Napolitano: I am walking out of Mass one day in Washington Square Park in lower Manhattan, and a scruffy guy with some others like him comes up to me and offers me marijuana. I tell him to take a hike. He turns over the collar of his jacket and shows me his New York Police Department detective badge and says, "Have a nice day, Your Honor," so obviously he [and his fellow undercover cops knew who I was]. What were they doing? Selling drugs. Now, there's no exception in the statute. They wanted me to buy drugs (which don't tempt me at all, even though I believe that they should be legal). Their chances of hitting on me were none and none. They just recognized me coming out of Mass, but they were committing a crime in an effort to enforce the law. Selling drugs and attempting to sell drugs in the presence of children, mind you. When the government breaks the law in order to enforce the law, it perverts the process. It becomes a law unto itself. It encourages others to become a law unto themselves, and it becomes a precedent for the government to do that again and again and again.
The government routinely bribes witnesses by giving them something of value in order to influence the witness’s testimony. It could be paying the witness's bills--alimony, rent, or mortgage. It could be a direct cash payment to the witness. It could be, and this is the most typical way, forgiving the witness a crime he has committed. When the government does that, it perverts the intellectual integrity of the trial process. It no longer becomes a search for truth. This tactic is of a post-World War II vintage. It is now taught in law schools as well as specialized schools for prosecutors that the government runs.
The government does that for two reasons. One, I think it honestly believes, and there's a lot of data to support this, that if you cut the head off [of a criminal enterprise], you're going to destroy the organization. The second is that a lot of prosecutors are interested in victory, not truth, and they're interested in a high-profile victory because it enhances their own careers and their own standing in the law enforcement community.
Reason: Is there any reason to believe the PATRIOT Act has helped keep us safe from terrorism?
Napolitano: We have not been attacked since 9/11. Who knows why? We wiped them out of Afghanistan. We inflicted enormous setbacks on them in Iraq. The government can take all the credit that it wants on the basis of the PATRIOT Act, but the government cannot point to a single successful prosecution for terrorist activity where the evidence obtained was under the PATRIOT Act--at least a successful prosecution that wasn’t overturned eventually. The PATRIOT Act creates one new independent crime, the crime of speaking. The rest of the PATRIOT Act does not create substantive crimes. It gives tools, unconstitutional tools, to law enforcers. They have used those tools, but they haven't gotten a single prosecution for terrorist acts on the basis of it. They've gotten five prosecutions having to do with political corruption and drugs. One of the things that John Ashcroft gave to Congress in return for no debate was the sunset clause. The other was that the PATRIOT Act would only be used in the war on terror.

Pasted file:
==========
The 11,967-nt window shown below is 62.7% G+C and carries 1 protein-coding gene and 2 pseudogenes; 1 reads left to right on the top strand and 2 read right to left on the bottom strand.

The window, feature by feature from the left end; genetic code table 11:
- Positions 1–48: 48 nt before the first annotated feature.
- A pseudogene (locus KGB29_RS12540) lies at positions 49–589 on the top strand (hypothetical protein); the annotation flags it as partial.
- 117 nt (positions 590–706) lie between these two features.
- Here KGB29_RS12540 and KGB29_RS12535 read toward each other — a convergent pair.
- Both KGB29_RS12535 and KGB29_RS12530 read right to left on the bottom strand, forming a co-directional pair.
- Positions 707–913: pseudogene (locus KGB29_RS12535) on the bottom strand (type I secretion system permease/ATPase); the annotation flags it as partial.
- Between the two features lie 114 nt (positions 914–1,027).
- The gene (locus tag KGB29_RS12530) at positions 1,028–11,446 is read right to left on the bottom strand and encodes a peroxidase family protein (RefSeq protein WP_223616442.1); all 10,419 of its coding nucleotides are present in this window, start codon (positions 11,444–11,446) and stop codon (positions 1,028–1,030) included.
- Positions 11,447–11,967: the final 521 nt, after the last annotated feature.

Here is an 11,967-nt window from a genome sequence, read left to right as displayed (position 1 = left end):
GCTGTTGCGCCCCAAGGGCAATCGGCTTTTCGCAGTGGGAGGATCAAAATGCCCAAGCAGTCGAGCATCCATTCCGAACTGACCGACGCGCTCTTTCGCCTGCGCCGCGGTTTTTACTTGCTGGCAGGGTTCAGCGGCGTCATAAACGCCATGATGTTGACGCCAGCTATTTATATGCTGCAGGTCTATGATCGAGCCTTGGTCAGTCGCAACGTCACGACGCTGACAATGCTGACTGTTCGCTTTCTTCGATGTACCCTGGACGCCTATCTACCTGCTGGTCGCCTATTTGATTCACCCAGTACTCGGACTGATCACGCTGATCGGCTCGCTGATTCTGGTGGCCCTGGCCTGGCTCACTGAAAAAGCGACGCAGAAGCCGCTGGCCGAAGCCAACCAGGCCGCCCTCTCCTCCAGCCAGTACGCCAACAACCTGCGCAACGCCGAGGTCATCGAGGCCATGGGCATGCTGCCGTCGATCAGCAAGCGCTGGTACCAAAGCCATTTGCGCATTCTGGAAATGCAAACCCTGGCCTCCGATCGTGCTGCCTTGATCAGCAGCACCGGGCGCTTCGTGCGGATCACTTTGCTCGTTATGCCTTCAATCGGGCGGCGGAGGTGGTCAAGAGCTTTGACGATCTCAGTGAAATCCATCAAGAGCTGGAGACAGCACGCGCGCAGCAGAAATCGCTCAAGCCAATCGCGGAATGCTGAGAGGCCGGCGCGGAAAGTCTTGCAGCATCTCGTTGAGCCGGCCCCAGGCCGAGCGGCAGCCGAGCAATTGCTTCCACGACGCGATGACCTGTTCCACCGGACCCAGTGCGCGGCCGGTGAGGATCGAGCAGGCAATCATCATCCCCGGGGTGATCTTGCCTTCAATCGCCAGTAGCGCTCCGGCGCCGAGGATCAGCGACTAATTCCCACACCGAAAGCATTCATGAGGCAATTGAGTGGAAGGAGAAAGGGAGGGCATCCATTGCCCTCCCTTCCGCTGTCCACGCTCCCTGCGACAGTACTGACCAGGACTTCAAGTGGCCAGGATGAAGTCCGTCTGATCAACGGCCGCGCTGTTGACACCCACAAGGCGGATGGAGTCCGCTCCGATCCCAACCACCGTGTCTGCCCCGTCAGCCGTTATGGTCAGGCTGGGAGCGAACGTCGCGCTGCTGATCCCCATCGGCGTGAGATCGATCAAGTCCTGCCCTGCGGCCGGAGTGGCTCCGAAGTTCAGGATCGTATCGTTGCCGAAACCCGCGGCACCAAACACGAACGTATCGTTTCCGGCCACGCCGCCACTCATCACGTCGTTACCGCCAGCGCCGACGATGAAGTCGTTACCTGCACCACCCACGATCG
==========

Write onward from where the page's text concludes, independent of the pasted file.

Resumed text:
Both of those promises have been violated. We know from newspaper accounts that the PATRIOT Act was used to gather information on political corruption in Las Vegas and against drug dealers elsewhere. The Intelligence Reform Act of '04 gets rid of one of the sunset clauses.
Reason: You said abortion is murder. Should it be regulated by the state or should it be prohibited by the state?
Napolitano: Absolutely it should be prohibited, just the way all unjust killings are prohibited.
Reason: Should doctors go to prison as murderers?
Reason: First-degree murder?
Reason: Should they get the death penalty--
Napolitano: I don't believe that the state has the moral authority to execute, so I don't believe in the death penalty.
Reason: But you do think that doctors who perform abortions should be put in jail as murderers? Every bit as much as Scott Peterson?
Napolitano: Yes. By a state government, not by the federal government, because the Constitution doesn't authorize the federal government to prosecute murderers. Roe v. Wade is wrong because there's isn't a scintilla in the Constitution or its history to justify federal legislation on abortion. It would then be up to the state of Kansas to allow it and Pennsylvania not to allow it.
Reason: What's the connection between your Catholicism and your politics? The church contributed hugely to the development of natural law theory. But historically, the church has also often been an extremely repressive, anti-democratic, anti-individualistic organization.
Napolitano: The Catholic Church teaches that every human life is of potentially infinite value, that it can be saved up to the moment of death, and that each soul could present everlasting and eternal glory to God, no matter how evil the person appears. That's about as strong a statement of the primacy of the individual over the state as you could imagine.